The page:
WASHINGTON, DC: Criteria and indicators that will be used to create standards for responsible shrimp farming are under development for the shrimp industries in East Africa and Central America/Mexico.
The goal of the next meeting of the Shrimp Aquaculture Dialogue, which will be June 3-4 in Madagascar, will be to develop draft criteria and indicators for East Africa’s farmed shrimp industry.
A first draft of criteria and indicators for the Central America/Mexico region was developed in Belize April 1-2, at the inaugural meeting of the Dialogue in that region. The Steering Committee created at the meeting to drive the Dialogue process for Central America/Mexico will meet over the next few months to fine tune the draft and ensure that all comments made during the meeting are addressed.
“Farmers are at this meeting because they are interested in farming for the long haul,” said Belize shrimp farmer Alvin Henderson, one of 60 participants at the April meeting. “They are anticipating some type of economic upside from the Dialogue process, while also protecting the environment. The chance for us all to be in the same room to address these challenges is great.”
The standards developed by the Dialogue will be measurable and performance-based. They will be designed to help reduce or eliminate the key environmental and social impacts related to shrimp aquaculture.
“The standards will be science-based, not aspirational,” said Jose Villalon, director of the WWF Aquaculture Program, which coordinates the Dialogue. “If the science is current and accurate, we will see change on the water when the standards are adopted. That change, ultimately, is the goal of the Dialogue.”
If you are interested in participating in the shrimp Dialogue, contact Eric Bernard at email@example.com For additional information about the Shrimp Aquaculture Dialogue and all of the WWF Dialogues, go to www.worldwildlife.org/aquadialogues
Notes to Editor:
- The Shrimp Aquaculture Dialogue is one of five WWF-initiated Dialogues underway globally. Standards also are being developed for salmon, tilapia, pangasius and molluscs. Dialogues for seaweed, trout and abalone will begin later this year.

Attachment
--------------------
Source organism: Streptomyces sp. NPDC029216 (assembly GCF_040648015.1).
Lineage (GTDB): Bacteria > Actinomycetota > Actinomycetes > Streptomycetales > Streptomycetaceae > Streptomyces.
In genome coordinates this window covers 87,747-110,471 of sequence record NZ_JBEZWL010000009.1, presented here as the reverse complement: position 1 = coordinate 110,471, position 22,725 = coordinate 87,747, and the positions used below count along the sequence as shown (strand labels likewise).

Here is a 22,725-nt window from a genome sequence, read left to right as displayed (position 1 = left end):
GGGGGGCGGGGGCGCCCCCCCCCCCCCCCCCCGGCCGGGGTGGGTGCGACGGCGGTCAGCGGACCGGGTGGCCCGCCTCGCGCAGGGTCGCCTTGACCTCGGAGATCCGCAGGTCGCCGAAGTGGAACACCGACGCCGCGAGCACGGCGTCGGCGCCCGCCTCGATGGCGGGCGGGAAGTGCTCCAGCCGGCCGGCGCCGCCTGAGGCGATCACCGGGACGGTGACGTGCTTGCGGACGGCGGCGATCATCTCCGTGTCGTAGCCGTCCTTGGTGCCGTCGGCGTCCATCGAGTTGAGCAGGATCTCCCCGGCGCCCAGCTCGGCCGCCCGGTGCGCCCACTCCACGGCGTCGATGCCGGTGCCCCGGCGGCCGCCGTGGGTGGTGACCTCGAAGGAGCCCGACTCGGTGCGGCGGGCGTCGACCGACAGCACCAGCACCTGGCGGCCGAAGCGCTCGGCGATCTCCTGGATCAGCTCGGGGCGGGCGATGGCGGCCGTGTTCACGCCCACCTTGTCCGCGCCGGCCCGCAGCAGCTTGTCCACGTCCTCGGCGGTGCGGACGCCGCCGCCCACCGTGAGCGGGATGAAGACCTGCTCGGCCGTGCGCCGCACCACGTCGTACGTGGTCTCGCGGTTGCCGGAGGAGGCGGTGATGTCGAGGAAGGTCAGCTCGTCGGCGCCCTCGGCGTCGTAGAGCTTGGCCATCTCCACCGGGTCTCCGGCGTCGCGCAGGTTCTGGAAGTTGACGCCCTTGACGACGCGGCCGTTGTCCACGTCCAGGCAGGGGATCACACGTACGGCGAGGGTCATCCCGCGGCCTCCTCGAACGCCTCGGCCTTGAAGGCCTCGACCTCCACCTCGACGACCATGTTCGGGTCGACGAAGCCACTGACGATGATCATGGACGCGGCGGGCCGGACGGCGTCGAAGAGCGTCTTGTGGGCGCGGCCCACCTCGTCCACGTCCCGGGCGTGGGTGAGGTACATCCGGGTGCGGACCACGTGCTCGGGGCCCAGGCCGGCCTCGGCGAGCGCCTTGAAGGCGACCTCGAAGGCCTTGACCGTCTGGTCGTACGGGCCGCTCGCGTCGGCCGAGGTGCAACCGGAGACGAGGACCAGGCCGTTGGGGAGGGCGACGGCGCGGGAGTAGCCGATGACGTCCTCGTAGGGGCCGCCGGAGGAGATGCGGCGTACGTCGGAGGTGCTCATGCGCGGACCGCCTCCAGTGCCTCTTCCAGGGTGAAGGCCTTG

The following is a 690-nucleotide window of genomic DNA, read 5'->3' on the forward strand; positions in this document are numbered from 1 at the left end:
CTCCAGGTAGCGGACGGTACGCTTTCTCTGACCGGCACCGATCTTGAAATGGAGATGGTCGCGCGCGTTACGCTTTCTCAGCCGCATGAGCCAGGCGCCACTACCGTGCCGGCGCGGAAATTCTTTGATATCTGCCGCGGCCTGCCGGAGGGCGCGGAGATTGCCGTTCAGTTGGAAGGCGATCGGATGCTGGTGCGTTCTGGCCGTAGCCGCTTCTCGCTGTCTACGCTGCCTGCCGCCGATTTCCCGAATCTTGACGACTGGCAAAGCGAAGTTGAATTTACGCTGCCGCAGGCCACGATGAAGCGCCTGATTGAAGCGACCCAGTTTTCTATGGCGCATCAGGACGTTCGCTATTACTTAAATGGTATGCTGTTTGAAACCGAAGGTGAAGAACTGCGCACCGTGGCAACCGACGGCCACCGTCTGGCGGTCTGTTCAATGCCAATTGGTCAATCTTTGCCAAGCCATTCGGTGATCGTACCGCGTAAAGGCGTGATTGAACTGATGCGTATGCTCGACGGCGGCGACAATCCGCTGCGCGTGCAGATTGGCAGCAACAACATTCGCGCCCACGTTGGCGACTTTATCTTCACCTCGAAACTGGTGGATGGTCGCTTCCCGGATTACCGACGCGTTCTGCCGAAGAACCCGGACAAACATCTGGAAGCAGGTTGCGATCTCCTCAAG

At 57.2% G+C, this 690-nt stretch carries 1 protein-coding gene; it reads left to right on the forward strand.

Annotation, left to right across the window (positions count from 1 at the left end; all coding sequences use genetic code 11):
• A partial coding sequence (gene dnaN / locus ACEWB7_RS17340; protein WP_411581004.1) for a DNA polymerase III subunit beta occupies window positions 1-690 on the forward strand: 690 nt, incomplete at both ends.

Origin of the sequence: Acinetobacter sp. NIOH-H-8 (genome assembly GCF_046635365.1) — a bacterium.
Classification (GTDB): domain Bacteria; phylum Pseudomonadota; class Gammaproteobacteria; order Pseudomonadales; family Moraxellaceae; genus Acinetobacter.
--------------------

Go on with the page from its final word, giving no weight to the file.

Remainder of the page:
- The standards development for shrimp farming is based on the “International Principles for Shrimp Farming” that were adopted in 2006 by the Food and Agriculture Organization of the United Nations. The principles were written by the Shrimp Farming and Environment Consortium, a group that includes Food and Agriculture Organization of the United Nations, World Bank, Network of Aquaculture Centres of Asia-Pacific, the United Nations Environmental Program and WWF.
- Criteria are things to focus on (e.g., effluents) to reduce an impact from aquaculture. Six key environmental and social impacts related to shrimp farming have been identified.
- Indicators are the measurements that will be used to determine the extent of an impact (e.g., nitrogen concentration in effluent).
- Standards will be measurable performance levels to use to evaluate whether an impact is reduced.
For more than 45 years, WWF has been protecting the future of nature. The largest multinational conservation organization in the world, WWF works in 100 countries and is supported by 1.2 million members in the United States and close to 5 million globally. WWF's unique way of working combines global reach with a foundation in science, involves action at every level, from local to global, and ensures the delivery of innovative solutions that meet the needs of both people and nature. Go to worldwildlife.org to learn more.